Why Coaching, Not Gadgets, Is Key To Getting The Most Out Of Employees
Grace McCarthy, 6 Dec 17
       

Coaching means many things, from simply listening to staff, to helping them set personal goals. Taylor Johnson/FlickrCC BY

Forget the gadgets and “lifehacks” to increase productivity, my research with Julia Milner shows that managers need to become coaches to get the best out of their employees.

Coaching means many things, from simply listening to staff, to helping them set personal goals or understand the company’s objectives. When employees understand the business goals, they can make their own decisions and not wait for someone to tell them what to do.

When employees are listened to, they feel valued and empowered. They have greater ownership and commitment to actions that they themselves have identified as necessary. As one manager in our study noted:


When you coach people rather than command people, you almost always win their hearts and minds, so loyalty, trust and confidence are built.


Our research shows manager coaching led to improvements in productivity, engagement and customer service. One manager reported that coaching led to an increase in output from 35% of the target to greater than 100% within 12 months. One organisation improved customer service by 450% within five months of introducing manager coaching.

Coaching also transformed some underachievers into star performers. For example, one employee who was described as “very lacking in self-confidence” developed enough confidence to apply for a promotion and became a highly effective manager. Coaching had helped the employee to identify solutions, by providing advice and expertise when needed.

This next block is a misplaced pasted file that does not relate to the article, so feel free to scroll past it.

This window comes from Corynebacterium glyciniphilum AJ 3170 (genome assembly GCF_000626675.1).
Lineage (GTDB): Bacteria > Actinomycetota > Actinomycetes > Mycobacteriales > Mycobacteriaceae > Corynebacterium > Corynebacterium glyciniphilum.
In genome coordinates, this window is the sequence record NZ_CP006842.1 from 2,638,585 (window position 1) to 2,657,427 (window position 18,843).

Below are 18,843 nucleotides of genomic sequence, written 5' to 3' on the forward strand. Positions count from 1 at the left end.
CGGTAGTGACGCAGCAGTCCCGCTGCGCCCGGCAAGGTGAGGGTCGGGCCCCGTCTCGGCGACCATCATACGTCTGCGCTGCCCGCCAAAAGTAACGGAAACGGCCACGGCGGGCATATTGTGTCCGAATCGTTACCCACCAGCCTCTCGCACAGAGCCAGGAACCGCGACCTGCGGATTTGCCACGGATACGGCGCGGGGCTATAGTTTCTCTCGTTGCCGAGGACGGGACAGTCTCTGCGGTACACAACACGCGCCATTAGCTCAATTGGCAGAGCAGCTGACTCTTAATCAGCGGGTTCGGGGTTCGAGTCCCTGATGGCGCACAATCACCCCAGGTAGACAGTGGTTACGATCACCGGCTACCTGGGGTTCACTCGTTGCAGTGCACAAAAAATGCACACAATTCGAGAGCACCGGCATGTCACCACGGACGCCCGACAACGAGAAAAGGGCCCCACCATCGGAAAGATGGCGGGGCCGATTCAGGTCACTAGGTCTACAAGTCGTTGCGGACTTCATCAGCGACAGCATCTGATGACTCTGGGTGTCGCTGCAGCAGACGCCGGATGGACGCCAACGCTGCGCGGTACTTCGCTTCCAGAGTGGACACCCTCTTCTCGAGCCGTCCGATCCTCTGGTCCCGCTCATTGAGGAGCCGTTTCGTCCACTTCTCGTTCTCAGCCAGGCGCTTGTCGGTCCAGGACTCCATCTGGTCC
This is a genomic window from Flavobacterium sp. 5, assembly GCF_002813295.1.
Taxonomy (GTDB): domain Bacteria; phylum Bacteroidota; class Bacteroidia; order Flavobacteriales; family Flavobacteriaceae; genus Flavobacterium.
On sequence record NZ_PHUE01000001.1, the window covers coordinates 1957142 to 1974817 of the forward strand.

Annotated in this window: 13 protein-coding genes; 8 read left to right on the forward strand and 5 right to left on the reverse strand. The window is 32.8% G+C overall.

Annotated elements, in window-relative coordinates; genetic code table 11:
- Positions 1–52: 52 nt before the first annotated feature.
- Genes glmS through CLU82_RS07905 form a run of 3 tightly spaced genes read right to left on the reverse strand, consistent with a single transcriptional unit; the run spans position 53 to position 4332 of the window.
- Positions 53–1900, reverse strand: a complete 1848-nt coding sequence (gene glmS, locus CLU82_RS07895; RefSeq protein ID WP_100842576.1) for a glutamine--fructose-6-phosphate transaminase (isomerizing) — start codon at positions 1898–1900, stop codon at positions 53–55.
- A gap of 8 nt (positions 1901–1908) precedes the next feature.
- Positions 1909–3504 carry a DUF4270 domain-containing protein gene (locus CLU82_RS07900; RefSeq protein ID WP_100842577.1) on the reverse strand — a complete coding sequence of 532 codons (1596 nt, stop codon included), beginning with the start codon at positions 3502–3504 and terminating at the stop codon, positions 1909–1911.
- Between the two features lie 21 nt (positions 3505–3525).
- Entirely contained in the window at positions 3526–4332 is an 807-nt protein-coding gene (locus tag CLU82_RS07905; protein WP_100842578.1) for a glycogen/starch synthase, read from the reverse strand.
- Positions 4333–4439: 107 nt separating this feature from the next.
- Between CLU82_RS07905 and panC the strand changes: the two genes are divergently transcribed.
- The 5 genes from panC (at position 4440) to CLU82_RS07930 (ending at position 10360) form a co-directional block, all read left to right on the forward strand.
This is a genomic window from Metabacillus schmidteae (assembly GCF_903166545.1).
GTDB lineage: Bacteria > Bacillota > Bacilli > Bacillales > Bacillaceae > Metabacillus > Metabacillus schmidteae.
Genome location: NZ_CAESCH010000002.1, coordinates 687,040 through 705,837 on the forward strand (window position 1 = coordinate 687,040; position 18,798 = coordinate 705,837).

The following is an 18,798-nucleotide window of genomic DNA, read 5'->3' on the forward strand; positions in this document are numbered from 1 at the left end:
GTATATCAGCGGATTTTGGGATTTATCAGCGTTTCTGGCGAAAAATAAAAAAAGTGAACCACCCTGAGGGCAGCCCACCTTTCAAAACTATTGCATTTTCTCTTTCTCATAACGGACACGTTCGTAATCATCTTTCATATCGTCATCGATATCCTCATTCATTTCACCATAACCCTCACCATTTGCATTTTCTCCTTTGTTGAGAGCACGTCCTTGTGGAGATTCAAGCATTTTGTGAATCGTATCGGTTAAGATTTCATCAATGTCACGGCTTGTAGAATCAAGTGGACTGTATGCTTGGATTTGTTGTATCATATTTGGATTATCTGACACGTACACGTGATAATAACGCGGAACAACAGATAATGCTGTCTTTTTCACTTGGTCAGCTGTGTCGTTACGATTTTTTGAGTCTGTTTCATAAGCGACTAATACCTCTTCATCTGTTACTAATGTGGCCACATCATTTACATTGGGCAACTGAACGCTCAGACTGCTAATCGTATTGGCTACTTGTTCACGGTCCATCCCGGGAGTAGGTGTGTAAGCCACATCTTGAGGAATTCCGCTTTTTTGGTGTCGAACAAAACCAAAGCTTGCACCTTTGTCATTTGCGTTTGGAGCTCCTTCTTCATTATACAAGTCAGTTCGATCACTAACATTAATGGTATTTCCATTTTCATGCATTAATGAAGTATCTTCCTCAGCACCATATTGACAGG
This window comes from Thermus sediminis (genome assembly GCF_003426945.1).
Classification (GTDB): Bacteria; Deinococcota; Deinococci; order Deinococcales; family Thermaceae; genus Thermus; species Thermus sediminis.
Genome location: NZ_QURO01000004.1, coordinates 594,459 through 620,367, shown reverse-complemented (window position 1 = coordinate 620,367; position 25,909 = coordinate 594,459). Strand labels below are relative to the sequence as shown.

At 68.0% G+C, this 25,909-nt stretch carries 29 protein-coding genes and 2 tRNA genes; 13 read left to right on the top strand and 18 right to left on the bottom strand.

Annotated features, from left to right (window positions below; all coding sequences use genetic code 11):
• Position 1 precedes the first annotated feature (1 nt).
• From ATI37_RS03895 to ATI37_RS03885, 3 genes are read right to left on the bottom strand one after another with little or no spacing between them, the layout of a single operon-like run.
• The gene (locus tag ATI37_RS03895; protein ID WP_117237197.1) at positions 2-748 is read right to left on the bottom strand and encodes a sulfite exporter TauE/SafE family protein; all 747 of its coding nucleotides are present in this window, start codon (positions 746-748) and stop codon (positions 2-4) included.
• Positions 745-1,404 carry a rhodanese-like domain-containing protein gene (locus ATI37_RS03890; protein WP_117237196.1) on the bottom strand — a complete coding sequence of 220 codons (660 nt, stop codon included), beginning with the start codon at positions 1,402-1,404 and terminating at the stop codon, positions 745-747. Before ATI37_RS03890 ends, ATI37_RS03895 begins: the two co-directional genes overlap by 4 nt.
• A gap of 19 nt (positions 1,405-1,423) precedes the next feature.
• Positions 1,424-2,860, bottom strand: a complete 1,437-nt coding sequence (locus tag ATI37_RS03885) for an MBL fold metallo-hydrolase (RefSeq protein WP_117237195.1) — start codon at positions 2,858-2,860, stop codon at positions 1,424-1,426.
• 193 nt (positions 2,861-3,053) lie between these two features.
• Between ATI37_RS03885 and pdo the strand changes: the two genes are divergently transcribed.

Coaching in practice

Coaching is a conversation between two or more people to find a way forward together. The participants reflect on the current situation, agree on a goal, and identify options and actions for moving toward the goal.

In practice there are four things mangers should do during coaching:

1.    Genuinely listen to their employees, allowing time to think out loud and come up with their own ideas.

2.   Ask questions that help employees develop their thinking. If an employee identifies a problem the manager can ask what solutions they can think of.

3.   Work with employees to set goals. Create an energising dialogue to make this task more than ticking boxes.

4.   Give constructive feedback to help employees align with organisational goals and develop professionally.

The majority of the 580 general managers and human resource managers who participated in our research coached their employees at least once a week.

Organisations in our study used quarterly coaching sessions to set employee expectations, monthly sessions to review progress, and weekly sessions with new employees or employees in new roles. Informal coaching happens whenever opportunities arise – for example, discussing an incident the manager has observed and identifying alternative approaches. The employee can take ownership of the situation by choosing what alternative to implement.

Of course, implementing manager coaching is easier said than done. Most training in coaching does not address the complexities of the manager as coach.

For example, what should a manager do if an employee tells them something in confidence that they would not normally tell a manager? The best way to deal with this is by being honest and upfront about what can and cannot be kept confidential.

Managers also find it difficult to make time for coaching, although they may save time in the long run as employees don’t need their advice as often. This frees up managers to spend more time thinking strategically.

Managers in our study spent more time with new employees or employees in new roles than with employees who were already comfortable in their roles. They also recommended choosing the right time to coach – for example, not starting a session in the middle of a crisis.

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